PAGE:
Taylor Momsen On Making Chart History & The Pretty Reckless’ New LP

Pretty Reckless Unleash 'Who You Selling For'
The Pretty Reckless announce their third LP, 'Who You Selling For.' Find out more.

The Pretty Reckless made history in October when “Take Me Down” landed at number one on Billboard’s Mainstream Rock Chart. They became the first act to reach the top with their first four singles (“Heaven Knows,” “Messed Up World” and “Follow Me Down”) and beat The Pretenders’ long-standing record for the most number ones by a female-fronted rock band. To put things into perspective, front woman Taylor Momsen is the only female artist in the chart’s top 30. So this is a big deal.

I recently spoke with the groundbreaking singer on the phone about that achievement and life on the road. (The band is about to wind up a 31-date North American promo tour). Taylor also opened up about the band’s new LP Who You Selling For, saying: “We really wanted to make a record that was as organic and honest as possible and really capture that human element that I think is lacking in a lot of music today.” Other topics of conversation included the importance of music videos and the difficulty of picking singles. Get to know rock pioneer a little better below.

The new album is doing so well. “Take Me Down” just became your 4th number one on the rock chart. It did, yeah.

How do you process something like that? It’s very strange. It’s exciting because it means that more people are hearing our music. I’m not really sure how to feel. It’s a very strange feeling. But exciting.

You also have the most number ones of any female-fronted rock band. It’s great, but also very strange.

You beat a long standing record by The Pretenders. Who are your female rock icons? Honestly, I look up to men more than I do women. I grew up loving The Beatles because John Lennon is my idol. I grew up on classic rock. So The Beatles, The Who, Pink Floyd, Bob Dylan, The Allman Brothers and then in the ’90s, bands like Soundgarden. It’s more men. As far as women go, Janis Joplin was amazing. Joan Jett’s really cool. I played with her and she’s awesome. There are a lot of people, but my influence is kind of male-based.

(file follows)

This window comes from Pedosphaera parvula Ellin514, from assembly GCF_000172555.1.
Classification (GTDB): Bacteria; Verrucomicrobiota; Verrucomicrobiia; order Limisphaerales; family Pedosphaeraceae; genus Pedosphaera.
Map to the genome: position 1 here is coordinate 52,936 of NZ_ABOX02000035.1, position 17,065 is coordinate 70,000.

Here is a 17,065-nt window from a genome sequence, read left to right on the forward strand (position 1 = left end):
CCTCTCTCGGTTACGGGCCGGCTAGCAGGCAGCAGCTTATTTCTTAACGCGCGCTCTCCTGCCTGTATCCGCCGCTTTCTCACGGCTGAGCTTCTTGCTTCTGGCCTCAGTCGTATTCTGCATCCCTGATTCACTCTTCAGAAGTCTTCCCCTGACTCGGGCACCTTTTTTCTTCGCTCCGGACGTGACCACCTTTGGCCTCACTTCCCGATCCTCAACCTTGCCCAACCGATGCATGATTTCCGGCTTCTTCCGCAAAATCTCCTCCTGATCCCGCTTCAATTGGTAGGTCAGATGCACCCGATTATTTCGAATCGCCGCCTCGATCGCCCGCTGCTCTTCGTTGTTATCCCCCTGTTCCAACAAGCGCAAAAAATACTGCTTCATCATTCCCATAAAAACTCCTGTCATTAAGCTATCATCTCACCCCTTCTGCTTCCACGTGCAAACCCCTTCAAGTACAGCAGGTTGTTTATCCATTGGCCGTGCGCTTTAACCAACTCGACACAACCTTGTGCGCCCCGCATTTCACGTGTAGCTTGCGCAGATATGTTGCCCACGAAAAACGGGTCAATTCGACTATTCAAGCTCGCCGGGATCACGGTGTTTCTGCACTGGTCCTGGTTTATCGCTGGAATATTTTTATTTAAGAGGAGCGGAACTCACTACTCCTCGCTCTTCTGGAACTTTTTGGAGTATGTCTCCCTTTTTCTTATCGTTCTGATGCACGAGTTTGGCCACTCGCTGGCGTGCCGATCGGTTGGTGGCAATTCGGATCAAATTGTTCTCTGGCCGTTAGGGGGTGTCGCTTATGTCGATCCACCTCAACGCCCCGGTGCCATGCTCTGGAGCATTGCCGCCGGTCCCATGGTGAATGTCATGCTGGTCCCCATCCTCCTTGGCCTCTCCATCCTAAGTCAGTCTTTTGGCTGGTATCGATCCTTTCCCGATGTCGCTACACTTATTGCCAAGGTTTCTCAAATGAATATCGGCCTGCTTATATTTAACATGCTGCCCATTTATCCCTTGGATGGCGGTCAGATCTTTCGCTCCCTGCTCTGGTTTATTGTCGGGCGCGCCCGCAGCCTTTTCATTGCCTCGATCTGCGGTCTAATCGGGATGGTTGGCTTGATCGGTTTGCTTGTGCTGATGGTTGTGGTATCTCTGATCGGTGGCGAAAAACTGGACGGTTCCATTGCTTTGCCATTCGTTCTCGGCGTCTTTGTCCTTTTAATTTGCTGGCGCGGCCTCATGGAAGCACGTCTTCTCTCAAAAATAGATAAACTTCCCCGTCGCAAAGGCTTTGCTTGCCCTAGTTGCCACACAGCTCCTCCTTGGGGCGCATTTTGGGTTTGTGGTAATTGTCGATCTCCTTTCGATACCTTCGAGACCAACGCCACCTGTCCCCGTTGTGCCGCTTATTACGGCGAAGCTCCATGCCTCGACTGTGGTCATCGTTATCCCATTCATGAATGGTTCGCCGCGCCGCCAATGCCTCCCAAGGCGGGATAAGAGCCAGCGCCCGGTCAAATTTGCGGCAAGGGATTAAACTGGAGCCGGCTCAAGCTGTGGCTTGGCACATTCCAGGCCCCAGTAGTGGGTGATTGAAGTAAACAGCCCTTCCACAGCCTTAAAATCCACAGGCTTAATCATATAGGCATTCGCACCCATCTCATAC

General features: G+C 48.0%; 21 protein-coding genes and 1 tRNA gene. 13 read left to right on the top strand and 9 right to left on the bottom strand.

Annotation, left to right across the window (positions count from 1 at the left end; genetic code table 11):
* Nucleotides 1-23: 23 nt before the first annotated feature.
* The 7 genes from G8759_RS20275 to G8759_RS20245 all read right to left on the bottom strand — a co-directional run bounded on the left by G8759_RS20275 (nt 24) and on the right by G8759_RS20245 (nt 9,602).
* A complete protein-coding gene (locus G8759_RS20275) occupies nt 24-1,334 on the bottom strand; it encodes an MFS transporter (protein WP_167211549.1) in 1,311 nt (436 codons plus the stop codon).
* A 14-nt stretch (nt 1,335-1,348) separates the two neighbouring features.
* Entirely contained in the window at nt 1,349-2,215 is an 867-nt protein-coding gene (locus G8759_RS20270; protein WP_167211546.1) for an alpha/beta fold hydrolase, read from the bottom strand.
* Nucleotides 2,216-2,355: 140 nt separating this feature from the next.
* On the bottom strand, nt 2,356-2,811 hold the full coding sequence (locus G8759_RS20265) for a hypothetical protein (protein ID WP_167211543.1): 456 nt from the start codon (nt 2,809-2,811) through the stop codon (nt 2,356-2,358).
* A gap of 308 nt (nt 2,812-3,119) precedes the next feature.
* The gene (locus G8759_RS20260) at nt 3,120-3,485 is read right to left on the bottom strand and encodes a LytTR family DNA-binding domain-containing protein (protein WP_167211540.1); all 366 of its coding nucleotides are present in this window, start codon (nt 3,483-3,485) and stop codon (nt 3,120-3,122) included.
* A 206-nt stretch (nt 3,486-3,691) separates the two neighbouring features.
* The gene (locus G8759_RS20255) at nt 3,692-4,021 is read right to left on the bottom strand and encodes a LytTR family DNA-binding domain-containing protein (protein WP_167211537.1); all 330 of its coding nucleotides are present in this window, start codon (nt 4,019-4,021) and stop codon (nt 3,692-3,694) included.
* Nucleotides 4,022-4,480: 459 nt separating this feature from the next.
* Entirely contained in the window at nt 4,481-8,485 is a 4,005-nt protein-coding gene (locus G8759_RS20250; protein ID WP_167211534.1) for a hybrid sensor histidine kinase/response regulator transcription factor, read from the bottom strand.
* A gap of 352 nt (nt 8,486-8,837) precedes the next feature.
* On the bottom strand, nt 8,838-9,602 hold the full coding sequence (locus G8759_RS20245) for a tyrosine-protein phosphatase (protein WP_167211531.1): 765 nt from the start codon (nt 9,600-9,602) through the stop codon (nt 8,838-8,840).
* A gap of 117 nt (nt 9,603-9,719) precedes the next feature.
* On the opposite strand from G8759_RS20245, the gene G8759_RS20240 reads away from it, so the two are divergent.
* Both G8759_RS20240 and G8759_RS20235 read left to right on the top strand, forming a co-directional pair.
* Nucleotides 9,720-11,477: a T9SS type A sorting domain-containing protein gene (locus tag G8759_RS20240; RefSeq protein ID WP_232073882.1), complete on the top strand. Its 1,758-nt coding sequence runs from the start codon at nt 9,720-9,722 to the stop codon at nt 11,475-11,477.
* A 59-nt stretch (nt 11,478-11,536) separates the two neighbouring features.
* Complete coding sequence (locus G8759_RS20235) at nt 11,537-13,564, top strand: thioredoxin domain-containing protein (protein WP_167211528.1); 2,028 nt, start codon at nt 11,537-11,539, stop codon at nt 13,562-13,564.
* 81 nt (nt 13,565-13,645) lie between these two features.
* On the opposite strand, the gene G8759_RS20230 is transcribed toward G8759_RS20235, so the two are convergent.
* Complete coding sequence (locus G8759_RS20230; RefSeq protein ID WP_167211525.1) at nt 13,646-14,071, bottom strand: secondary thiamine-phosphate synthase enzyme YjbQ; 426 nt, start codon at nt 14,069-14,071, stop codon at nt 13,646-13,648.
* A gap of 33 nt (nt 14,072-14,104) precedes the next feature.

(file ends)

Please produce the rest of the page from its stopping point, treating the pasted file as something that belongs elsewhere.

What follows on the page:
I read that the album was inspired by the isolation of touring. Can you elaborate on that? Touring is kind of this never-ending cycle of the same thing every day. Set up, sound check, press, get ready, play, leave, try to find food somewhere, sleep, do the same thing the next day. It becomes very much like a isolating bubble where the outside world kind of disappears.

And that forces you to focus on the music? Absolutely. I think it forces you to really hone your show and everything about playing in every city comes with a different challenge. The sole focus is being as good as you possibly can be every night. There is nothing else. The music is all you have. The music is everything.

You’ve toured with huge acts like Evanescence and Marilyn Manson. What’s the craziest tour you’ve been part of? They’re very different. Your own shows are more stressful. You jump on the tour. It’s not your show, so you have less pressure. It’s someone else’s and you’re just the opening band. That’s different, but I enjoy both. Any time time you get to go on a stage and scream into a microphone it’s the best job on the planet. I don’t if there’s a craziest. Everyone’s just different. Everyone runs their camp a little differently.

Crazy isn’t the right word, I think it’s just everyone has a different way they run their show and they run their crew and they run their day. It’s adapting to their lifestyle, or how they run it, is the biggest thing. I don’t know if crazy’s the right thing. I think any touring musician has a common respect. I think it’s a very strange lifestyle. We’ve done it, and you wonder who else has done it, and there’s a mutual, “We get it, we’re on the road, it’s cool.”